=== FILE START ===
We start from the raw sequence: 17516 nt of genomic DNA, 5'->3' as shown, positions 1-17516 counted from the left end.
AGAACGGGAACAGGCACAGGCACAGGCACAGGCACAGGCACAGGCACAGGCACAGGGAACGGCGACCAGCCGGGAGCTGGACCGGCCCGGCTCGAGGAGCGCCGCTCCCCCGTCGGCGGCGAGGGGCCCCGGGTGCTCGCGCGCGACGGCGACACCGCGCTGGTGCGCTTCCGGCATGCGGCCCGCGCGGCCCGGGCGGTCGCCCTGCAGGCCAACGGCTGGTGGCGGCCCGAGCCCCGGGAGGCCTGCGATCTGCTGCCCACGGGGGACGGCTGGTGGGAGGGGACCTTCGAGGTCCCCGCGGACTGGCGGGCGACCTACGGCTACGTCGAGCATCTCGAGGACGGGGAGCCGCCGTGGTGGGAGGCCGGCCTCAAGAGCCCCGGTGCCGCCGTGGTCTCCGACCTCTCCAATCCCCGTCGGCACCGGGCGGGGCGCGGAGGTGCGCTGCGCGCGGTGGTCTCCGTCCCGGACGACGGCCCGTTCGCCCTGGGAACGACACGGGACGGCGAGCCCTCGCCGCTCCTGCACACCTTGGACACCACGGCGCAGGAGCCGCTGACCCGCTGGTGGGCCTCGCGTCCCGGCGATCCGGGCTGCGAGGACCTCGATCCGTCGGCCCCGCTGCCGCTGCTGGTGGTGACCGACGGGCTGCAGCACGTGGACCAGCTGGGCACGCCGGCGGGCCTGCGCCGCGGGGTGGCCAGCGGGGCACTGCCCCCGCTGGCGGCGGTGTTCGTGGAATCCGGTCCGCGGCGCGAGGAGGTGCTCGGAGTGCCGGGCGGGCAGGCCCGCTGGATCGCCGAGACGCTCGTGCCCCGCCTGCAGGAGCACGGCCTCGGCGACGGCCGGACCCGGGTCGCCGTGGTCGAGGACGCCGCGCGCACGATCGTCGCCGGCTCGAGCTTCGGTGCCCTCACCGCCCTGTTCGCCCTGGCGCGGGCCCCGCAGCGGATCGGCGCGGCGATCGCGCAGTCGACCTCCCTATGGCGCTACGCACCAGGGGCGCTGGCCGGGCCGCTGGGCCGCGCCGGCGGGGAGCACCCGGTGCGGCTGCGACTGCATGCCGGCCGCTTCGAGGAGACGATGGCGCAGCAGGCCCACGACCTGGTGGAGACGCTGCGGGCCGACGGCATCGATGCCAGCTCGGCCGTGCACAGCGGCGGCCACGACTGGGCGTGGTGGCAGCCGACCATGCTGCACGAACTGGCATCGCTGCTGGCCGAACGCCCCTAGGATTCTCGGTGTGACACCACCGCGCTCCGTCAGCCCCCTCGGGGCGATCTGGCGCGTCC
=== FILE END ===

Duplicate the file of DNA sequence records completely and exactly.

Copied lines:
We start from the raw sequence: 17516 nt of genomic DNA, 5'->3' as shown, positions 1-17516 counted from the left end.
AGAACGGGAACAGGCACAGGCACAGGCACAGGCACAGGCACAGGCACAGGCACAGGGAACGGCGACCAGCCGGGAGCTGGACCGGCCCGGCTCGAGGAGCGCCGCTCCCCCGTCGGCGGCGAGGGGCCCCGGGTGCTCGCGCGCGACGGCGACACCGCGCTGGTGCGCTTCCGGCATGCGGCCCGCGCGGCCCGGGCGGTCGCCCTGCAGGCCAACGGCTGGTGGCGGCCCGAGCCCCGGGAGGCCTGCGATCTGCTGCCCACGGGGGACGGCTGGTGGGAGGGGACCTTCGAGGTCCCCGCGGACTGGCGGGCGACCTACGGCTACGTCGAGCATCTCGAGGACGGGGAGCCGCCGTGGTGGGAGGCCGGCCTCAAGAGCCCCGGTGCCGCCGTGGTCTCCGACCTCTCCAATCCCCGTCGGCACCGGGCGGGGCGCGGAGGTGCGCTGCGCGCGGTGGTCTCCGTCCCGGACGACGGCCCGTTCGCCCTGGGAACGACACGGGACGGCGAGCCCTCGCCGCTCCTGCACACCTTGGACACCACGGCGCAGGAGCCGCTGACCCGCTGGTGGGCCTCGCGTCCCGGCGATCCGGGCTGCGAGGACCTCGATCCGTCGGCCCCGCTGCCGCTGCTGGTGGTGACCGACGGGCTGCAGCACGTGGACCAGCTGGGCACGCCGGCGGGCCTGCGCCGCGGGGTGGCCAGCGGGGCACTGCCCCCGCTGGCGGCGGTGTTCGTGGAATCCGGTCCGCGGCGCGAGGAGGTGCTCGGAGTGCCGGGCGGGCAGGCCCGCTGGATCGCCGAGACGCTCGTGCCCCGCCTGCAGGAGCACGGCCTCGGCGACGGCCGGACCCGGGTCGCCGTGGTCGAGGACGCCGCGCGCACGATCGTCGCCGGCTCGAGCTTCGGTGCCCTCACCGCCCTGTTCGCCCTGGCGCGGGCCCCGCAGCGGATCGGCGCGGCGATCGCGCAGTCGACCTCCCTATGGCGCTACGCACCAGGGGCGCTGGCCGGGCCGCTGGGCCGCGCCGGCGGGGAGCACCCGGTGCGGCTGCGACTGCATGCCGGCCGCTTCGAGGAGACGATGGCGCAGCAGGCCCACGACCTGGTGGAGACGCTGCGGGCCGACGGCATCGATGCCAGCTCGGCCGTGCACAGCGGCGGCCACGACTGGGCGTGGTGGCAGCCGACCATGCTGCACGAACTGGCATCGCTGCTGGCCGAACGCCCCTAGGATTCTCGGTGTGACACCACCGCGCTCCGTCAGCCCCCTCGGGGCGATCTGGCGCGTCC